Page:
I’ve written before about the smart public-relations campaign that DC Comics has run and continues to run so as to promote its fall relaunch of its entire super-hero line (save for a couple of younger-readers’ titles). DC has dominated the niche world of North American comic-book news since its initial announcement at the end of May, and all signs are that it’ll continue to do so for the rest of the summer. With 52 new titles, most of which boast new creative teams, the publisher can keep providing teases to its readership, ramping up anticipation. And honestly, I think it’s working. I wasn’t all that interested in the new O.M.A.C. book by Dan DiDio and Keith Giffen, for example, until I saw some interior art previews in recent days.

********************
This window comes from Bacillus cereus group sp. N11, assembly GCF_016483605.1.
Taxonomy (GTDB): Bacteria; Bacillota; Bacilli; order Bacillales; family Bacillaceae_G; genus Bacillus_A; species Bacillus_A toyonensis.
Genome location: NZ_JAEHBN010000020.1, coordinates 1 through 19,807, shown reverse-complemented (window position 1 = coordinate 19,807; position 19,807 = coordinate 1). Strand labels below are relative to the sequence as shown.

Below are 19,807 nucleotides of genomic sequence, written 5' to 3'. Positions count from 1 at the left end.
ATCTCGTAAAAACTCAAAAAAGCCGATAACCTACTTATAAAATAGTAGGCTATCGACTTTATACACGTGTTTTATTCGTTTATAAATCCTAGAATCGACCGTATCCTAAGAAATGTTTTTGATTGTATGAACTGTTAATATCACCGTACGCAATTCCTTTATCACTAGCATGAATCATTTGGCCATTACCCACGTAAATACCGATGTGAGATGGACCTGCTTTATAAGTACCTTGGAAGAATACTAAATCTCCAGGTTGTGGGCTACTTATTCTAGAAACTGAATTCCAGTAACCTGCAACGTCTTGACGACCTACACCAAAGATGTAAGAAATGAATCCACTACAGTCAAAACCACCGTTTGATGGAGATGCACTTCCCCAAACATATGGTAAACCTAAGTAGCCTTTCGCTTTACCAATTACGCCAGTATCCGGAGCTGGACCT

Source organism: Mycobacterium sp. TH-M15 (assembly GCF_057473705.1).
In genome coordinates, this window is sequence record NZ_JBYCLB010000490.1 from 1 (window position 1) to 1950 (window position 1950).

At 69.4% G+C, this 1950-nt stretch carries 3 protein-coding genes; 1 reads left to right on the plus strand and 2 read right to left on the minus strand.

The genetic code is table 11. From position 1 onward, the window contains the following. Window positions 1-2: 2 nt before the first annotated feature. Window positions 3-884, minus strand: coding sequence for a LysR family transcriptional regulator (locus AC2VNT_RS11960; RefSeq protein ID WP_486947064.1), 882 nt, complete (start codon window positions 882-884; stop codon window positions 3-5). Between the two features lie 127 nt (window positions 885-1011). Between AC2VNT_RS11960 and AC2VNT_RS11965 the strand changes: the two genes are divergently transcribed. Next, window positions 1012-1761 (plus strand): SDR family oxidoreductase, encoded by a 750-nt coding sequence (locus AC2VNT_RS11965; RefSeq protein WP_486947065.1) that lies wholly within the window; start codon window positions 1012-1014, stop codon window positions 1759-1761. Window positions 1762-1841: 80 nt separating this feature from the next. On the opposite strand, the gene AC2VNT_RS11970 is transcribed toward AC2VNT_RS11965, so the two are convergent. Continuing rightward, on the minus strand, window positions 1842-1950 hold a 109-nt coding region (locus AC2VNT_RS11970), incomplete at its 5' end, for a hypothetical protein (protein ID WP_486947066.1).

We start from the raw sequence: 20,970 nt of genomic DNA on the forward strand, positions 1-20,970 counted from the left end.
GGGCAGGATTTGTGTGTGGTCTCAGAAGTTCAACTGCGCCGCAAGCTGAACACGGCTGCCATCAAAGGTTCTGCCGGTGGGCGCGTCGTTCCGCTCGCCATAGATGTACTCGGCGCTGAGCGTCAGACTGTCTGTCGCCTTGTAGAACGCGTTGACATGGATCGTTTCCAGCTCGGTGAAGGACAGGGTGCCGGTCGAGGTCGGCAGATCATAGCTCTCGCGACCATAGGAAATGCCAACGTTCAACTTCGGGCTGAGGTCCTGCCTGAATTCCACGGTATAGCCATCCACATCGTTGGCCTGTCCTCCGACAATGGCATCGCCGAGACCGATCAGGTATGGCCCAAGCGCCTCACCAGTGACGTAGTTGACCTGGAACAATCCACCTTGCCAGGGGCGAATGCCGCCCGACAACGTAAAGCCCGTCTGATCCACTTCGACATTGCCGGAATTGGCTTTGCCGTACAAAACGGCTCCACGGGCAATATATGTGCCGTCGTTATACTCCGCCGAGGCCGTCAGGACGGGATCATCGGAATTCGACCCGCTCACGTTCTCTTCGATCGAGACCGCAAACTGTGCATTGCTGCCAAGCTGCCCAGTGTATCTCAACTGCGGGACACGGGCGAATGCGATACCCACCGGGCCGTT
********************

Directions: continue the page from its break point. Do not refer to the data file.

The only real complaint I had about the initiative, and more specifically, with the PR campaign, but the lack of a slogan or brand name for such a bold publishing plan. Well, it was my only main complaint until now, as I’ve recently made my way through DC’s website listings and solicitation information for the new 52 first issues. Some instances of sloppy promotional writing might point to just how rushed and chaotic things have been at DC since it first began to gear up for a summer of sensationalism.